The 4.0 release introduces:
- Centralised management across multiple sites — Set up multiple sites, each with their own storage and separate data management policies and activities. All sites are managed from a single, on-premises or cloud-based Komprise Director. This enables centralised management for cost and performance optimisation through a single dashboard, providing a consolidated view across all sites in the entire deployment.
- Localised policy management and execution — Each site has its own Komprise Observer virtual machines to connect to all the storage and clouds for that site and perform the associated data-management tasks. Policies and execution are controlled locally within each site, according to distinct departmental needs and security requirements.
- Global search and deep analytics across sites and clouds — With a centralised dashboard, enterprises now have a single searchable virtual data lake of all unstructured data that can be shared across the enterprise. Customers can develop custom queries to identify specific data sets such as ex-employee data, or data belonging to a project that might be strewn across data centres and clouds.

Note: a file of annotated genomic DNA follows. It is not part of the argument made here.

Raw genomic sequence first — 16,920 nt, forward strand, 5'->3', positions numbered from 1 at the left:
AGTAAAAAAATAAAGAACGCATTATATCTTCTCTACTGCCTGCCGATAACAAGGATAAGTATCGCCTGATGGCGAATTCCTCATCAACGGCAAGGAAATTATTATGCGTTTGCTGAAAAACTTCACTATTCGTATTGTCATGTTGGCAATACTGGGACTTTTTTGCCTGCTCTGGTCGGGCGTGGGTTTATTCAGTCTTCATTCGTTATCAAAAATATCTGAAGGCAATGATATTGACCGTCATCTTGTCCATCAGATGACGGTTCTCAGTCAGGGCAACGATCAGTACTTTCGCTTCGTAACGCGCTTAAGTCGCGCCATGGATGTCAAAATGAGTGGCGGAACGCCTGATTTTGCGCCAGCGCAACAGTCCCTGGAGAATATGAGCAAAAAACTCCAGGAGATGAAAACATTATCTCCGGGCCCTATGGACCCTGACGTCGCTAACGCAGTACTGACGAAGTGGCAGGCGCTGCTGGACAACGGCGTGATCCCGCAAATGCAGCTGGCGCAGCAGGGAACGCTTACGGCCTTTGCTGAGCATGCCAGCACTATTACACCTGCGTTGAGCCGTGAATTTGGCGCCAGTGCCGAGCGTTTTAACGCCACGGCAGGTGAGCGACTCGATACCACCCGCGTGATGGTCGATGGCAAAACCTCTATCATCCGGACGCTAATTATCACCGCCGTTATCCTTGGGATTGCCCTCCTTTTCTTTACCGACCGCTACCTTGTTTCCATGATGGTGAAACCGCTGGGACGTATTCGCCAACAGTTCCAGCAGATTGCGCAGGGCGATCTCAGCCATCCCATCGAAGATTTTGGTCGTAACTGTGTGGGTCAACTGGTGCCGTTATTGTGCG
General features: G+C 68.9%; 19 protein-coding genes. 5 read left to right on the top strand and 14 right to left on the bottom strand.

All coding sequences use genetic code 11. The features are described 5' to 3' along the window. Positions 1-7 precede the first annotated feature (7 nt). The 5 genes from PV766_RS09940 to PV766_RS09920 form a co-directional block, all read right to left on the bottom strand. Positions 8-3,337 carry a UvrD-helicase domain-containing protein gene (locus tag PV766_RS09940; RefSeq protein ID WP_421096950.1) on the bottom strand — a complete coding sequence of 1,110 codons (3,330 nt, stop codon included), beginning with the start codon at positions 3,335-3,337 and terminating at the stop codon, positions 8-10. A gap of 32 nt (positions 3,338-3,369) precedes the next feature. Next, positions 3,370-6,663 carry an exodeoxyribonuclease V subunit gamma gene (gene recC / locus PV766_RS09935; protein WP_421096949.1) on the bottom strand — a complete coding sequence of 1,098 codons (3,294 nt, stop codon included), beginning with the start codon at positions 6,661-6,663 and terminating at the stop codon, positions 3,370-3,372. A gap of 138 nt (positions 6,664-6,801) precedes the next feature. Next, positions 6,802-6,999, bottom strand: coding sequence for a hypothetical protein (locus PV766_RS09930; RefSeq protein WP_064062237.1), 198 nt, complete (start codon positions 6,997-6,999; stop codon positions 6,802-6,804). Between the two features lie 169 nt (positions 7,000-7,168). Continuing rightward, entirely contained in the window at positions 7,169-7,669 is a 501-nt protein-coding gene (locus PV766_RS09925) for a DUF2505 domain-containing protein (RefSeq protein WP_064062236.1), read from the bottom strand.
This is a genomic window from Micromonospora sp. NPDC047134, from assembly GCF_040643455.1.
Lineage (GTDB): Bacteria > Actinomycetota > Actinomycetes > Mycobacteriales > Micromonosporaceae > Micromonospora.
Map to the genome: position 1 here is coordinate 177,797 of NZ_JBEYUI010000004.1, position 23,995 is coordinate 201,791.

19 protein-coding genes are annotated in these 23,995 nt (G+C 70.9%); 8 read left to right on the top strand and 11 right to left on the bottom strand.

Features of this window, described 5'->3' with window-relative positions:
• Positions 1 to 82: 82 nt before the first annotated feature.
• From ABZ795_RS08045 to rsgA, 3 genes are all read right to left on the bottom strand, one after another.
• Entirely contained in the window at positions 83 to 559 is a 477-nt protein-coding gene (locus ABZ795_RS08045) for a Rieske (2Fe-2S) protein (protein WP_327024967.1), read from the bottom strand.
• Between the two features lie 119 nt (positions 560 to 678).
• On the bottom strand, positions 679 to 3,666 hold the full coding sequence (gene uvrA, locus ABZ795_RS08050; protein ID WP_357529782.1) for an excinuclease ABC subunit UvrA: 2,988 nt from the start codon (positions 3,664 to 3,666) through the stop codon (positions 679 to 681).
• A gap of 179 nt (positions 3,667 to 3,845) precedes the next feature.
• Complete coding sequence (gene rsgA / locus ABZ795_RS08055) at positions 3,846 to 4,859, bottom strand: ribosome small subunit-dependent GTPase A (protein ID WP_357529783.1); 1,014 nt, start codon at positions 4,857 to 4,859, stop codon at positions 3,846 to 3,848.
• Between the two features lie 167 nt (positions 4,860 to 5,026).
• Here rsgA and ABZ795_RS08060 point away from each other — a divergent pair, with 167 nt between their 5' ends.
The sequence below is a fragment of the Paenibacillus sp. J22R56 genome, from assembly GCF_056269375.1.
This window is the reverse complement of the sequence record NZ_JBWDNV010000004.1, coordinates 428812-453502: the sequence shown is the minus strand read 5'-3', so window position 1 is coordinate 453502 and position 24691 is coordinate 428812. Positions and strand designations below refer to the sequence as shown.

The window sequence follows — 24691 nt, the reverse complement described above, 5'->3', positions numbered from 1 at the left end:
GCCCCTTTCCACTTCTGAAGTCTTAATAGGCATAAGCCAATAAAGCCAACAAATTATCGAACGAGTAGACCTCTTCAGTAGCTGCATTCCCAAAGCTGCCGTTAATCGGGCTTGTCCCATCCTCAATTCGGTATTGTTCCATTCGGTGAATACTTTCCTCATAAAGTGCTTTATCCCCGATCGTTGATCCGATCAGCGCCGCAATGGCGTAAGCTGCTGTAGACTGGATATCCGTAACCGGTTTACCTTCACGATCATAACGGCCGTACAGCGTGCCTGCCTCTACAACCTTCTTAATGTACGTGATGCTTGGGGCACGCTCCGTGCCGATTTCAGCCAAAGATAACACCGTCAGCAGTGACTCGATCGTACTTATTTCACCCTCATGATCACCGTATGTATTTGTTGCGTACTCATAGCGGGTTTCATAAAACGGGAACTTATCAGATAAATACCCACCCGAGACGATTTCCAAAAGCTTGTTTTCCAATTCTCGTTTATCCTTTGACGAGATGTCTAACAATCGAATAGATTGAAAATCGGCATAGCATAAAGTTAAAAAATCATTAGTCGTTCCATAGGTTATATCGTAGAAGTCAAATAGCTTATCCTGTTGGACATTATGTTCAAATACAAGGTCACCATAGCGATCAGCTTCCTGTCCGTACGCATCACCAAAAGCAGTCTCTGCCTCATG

Krishna Subramanian, Komprise President and COO, told us: “[We] are now providing a global multi-site Director and dashboard across multiple Komprise Directors along with a Global Data Index so you can search and find across all files and objects across all sites. This is significant engineering because the scale can be hundreds of billions of files and we have a fast, efficient, elastic index to do this.”
“Just last weekend, we had a customer who ran into a compliance issue and had to quickly purge ex-employee data globally and was able to use this capability to do so.”
Komprise customers will appreciate the opportunity to manage all their Komprise instances through a centralised single dashboard.
OVH Cloud gets into managing Kubernetes
OVH Cloud, one of whose data centres was struck by fire earlier this year, has made a managed Kubernetes Service available.
It manages both the underlying hardware and the Kubernetes software stack, keeping it up to date with critical updates associated with bugs and security patches, and providing load-balancer and pod auto-scaling capabilities. Developers can start small with entry-level instances and then upgrade to more powerful instances when moving to larger-scale production.
OVH expects the overwhelming majority of production applications to be-cloud native within the next 18–24 months.